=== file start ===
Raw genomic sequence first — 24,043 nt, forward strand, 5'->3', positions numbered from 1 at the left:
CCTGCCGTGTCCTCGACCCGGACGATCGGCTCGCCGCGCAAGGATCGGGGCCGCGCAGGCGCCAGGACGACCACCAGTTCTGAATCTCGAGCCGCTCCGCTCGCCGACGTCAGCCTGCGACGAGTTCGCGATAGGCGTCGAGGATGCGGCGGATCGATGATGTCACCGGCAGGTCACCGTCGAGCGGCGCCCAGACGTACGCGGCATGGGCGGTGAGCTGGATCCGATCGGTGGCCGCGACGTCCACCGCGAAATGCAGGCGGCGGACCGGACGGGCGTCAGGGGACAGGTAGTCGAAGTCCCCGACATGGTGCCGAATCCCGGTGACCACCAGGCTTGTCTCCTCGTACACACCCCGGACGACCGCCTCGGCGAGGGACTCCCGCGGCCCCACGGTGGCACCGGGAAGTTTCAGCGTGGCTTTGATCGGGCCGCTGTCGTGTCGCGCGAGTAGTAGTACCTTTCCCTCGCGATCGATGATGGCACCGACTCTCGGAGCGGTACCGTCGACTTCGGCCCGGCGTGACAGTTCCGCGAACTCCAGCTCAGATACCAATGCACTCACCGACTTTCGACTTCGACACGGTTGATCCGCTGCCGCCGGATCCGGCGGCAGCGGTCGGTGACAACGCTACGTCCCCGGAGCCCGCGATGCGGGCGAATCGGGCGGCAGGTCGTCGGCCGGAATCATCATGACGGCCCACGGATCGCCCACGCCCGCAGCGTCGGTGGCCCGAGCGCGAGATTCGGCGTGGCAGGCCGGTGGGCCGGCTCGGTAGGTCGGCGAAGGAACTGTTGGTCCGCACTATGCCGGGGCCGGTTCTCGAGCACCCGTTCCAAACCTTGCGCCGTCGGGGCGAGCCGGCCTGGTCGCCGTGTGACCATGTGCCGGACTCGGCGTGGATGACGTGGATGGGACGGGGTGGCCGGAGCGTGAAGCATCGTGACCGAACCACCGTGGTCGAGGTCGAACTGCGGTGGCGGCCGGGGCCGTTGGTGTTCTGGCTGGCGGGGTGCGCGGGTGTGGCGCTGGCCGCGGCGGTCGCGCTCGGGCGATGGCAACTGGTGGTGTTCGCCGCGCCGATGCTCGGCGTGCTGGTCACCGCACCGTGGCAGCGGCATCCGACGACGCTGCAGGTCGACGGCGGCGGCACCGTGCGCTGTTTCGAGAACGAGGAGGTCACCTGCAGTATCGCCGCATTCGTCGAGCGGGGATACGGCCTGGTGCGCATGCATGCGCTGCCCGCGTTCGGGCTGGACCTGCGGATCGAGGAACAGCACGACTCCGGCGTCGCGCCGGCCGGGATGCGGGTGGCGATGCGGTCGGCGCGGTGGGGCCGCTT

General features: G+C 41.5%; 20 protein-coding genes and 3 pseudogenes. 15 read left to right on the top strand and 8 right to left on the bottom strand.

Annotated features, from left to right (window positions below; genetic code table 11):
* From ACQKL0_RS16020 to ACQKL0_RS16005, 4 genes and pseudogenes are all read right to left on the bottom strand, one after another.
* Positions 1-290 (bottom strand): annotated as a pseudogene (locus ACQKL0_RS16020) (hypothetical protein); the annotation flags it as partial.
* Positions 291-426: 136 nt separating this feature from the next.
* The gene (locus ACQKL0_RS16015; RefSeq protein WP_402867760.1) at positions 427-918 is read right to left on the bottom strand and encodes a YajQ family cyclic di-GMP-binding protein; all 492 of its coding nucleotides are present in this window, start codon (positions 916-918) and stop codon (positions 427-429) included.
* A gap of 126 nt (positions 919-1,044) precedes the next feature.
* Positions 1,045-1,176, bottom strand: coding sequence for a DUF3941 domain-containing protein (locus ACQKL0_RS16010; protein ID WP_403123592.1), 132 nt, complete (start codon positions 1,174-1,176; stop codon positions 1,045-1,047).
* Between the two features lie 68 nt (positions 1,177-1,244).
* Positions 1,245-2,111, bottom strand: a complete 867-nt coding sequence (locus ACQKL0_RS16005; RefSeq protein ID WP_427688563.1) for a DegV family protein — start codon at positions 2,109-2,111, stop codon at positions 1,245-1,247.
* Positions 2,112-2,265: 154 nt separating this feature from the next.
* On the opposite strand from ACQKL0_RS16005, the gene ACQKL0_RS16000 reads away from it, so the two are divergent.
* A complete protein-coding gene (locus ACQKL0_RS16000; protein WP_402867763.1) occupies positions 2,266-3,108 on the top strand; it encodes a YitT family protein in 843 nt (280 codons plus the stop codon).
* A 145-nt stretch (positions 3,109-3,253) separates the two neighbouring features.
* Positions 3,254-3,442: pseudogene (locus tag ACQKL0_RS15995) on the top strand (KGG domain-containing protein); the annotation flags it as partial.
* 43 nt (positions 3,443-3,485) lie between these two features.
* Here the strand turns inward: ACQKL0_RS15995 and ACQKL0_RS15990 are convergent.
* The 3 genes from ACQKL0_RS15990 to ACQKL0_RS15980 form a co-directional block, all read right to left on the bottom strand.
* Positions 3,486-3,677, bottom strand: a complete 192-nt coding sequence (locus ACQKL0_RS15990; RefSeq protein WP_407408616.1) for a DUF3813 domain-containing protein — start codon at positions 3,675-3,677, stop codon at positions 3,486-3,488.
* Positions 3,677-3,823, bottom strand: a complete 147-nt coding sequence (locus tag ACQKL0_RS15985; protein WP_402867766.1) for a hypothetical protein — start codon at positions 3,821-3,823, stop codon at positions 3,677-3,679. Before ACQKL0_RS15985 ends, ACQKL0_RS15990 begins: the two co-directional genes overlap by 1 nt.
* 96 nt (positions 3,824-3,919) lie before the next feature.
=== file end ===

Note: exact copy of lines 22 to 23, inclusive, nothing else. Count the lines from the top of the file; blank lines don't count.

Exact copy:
* Positions 3,677-3,823, bottom strand: a complete 147-nt coding sequence (locus tag ACQKL0_RS15985; protein WP_402867766.1) for a hypothetical protein — start codon at positions 3,821-3,823, stop codon at positions 3,677-3,679. Before ACQKL0_RS15985 ends, ACQKL0_RS15990 begins: the two co-directional genes overlap by 1 nt.
* 96 nt (positions 3,824-3,919) lie before the next feature.